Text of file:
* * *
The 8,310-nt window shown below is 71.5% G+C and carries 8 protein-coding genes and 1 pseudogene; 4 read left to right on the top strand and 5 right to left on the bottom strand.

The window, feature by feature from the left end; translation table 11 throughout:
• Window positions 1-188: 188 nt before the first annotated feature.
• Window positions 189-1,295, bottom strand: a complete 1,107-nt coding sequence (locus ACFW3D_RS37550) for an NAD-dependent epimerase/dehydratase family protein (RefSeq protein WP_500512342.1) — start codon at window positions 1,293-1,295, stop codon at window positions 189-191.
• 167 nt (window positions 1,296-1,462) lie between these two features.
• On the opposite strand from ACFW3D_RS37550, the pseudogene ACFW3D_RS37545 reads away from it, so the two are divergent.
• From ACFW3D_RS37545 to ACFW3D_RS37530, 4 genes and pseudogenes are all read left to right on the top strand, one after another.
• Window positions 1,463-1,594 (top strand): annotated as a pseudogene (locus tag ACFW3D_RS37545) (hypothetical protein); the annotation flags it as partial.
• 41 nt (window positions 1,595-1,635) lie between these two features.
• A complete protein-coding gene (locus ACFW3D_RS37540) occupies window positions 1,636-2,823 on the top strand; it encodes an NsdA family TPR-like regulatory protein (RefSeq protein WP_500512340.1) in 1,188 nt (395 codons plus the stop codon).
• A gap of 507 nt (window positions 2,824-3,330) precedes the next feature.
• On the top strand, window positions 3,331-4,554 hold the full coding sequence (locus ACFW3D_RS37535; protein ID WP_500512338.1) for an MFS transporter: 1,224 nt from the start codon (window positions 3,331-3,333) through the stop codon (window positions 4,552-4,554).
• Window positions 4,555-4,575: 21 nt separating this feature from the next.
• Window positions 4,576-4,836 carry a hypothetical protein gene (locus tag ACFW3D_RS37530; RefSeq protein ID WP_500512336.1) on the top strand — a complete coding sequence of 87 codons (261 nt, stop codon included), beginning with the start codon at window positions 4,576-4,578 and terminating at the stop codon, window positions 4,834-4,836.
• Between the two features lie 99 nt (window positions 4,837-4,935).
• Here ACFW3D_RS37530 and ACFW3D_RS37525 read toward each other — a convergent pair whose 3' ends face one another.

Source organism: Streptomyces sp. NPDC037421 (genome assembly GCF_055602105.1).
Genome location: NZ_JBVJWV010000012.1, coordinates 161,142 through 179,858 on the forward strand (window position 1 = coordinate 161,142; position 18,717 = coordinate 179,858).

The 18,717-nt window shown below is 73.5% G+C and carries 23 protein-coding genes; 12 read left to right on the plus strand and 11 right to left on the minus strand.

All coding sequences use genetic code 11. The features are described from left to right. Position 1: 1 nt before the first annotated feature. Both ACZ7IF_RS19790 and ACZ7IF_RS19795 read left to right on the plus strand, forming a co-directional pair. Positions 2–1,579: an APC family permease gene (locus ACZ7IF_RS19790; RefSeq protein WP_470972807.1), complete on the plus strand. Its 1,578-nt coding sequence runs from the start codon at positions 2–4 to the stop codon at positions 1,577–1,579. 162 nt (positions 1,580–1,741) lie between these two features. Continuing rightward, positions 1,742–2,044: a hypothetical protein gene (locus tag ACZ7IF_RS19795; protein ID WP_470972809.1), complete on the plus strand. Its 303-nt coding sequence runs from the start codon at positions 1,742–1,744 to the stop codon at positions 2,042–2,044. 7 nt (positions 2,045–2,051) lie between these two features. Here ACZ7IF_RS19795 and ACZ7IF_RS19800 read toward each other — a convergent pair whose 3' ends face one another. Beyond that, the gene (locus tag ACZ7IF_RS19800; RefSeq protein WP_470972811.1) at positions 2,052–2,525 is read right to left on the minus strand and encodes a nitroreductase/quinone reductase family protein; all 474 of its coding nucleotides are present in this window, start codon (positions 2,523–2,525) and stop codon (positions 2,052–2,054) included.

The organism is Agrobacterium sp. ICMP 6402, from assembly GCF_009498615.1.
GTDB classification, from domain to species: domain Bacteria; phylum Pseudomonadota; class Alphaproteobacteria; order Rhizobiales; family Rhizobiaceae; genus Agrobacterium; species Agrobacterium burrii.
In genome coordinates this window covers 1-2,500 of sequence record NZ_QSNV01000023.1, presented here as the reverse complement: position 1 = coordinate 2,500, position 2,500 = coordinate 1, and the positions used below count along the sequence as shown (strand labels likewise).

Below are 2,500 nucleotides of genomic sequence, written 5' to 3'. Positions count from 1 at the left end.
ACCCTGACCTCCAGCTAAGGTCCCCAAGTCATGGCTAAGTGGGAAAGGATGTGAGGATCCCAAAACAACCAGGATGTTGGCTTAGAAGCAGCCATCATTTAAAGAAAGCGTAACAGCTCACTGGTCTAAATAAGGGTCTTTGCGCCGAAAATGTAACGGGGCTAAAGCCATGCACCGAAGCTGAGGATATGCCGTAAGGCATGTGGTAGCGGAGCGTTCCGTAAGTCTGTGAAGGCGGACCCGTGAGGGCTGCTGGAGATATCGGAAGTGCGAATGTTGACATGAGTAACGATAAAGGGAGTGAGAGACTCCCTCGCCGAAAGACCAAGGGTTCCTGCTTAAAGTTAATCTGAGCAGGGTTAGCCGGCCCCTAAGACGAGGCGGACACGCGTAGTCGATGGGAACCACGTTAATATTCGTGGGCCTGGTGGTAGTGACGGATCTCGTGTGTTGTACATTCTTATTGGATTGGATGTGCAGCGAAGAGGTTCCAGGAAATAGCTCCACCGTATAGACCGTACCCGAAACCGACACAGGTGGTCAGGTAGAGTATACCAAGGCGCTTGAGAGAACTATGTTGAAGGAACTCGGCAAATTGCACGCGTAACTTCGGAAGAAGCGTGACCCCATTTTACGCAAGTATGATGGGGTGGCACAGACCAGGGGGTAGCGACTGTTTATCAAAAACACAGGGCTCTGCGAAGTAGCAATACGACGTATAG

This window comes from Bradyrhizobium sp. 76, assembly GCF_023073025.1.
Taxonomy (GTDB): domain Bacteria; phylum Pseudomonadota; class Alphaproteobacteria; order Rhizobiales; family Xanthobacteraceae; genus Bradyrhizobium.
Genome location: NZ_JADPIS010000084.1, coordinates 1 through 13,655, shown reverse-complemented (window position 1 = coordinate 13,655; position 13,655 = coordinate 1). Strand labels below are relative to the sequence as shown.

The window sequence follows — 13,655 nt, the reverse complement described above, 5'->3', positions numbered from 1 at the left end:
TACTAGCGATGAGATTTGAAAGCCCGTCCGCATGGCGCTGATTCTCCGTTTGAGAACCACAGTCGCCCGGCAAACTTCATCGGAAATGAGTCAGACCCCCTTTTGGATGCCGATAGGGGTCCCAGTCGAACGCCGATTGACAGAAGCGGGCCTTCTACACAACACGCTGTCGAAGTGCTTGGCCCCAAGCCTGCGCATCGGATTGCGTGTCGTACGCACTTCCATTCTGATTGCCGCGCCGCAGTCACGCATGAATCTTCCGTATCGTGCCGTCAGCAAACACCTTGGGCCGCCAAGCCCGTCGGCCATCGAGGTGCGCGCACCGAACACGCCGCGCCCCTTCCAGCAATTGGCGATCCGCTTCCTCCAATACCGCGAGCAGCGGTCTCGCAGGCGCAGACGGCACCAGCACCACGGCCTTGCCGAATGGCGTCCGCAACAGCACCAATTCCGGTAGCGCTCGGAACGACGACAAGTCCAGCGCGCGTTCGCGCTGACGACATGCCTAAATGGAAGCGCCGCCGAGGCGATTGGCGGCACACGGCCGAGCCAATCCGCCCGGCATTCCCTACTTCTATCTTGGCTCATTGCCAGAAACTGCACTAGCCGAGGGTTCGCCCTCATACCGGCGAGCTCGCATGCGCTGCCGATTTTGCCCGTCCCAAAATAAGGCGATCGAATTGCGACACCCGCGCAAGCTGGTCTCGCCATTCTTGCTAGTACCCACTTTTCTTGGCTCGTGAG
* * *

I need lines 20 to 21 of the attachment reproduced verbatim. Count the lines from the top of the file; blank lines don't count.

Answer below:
All coding sequences use genetic code 11. The features are described from left to right. Position 1: 1 nt before the first annotated feature. Both ACZ7IF_RS19790 and ACZ7IF_RS19795 read left to right on the plus strand, forming a co-directional pair. Positions 2–1,579: an APC family permease gene (locus ACZ7IF_RS19790; RefSeq protein WP_470972807.1), complete on the plus strand. Its 1,578-nt coding sequence runs from the start codon at positions 2–4 to the stop codon at positions 1,577–1,579. 162 nt (positions 1,580–1,741) lie between these two features. Continuing rightward, positions 1,742–2,044: a hypothetical protein gene (locus tag ACZ7IF_RS19795; protein ID WP_470972809.1), complete on the plus strand. Its 303-nt coding sequence runs from the start codon at positions 1,742–1,744 to the stop codon at positions 2,042–2,044. 7 nt (positions 2,045–2,051) lie between these two features. Here ACZ7IF_RS19795 and ACZ7IF_RS19800 read toward each other — a convergent pair whose 3' ends face one another. Beyond that, the gene (locus tag ACZ7IF_RS19800; RefSeq protein WP_470972811.1) at positions 2,052–2,525 is read right to left on the minus strand and encodes a nitroreductase/quinone reductase family protein; all 474 of its coding nucleotides are present in this window, start codon (positions 2,523–2,525) and stop codon (positions 2,052–2,054) included.

The organism is Agrobacterium sp. ICMP 6402, from assembly GCF_009498615.1.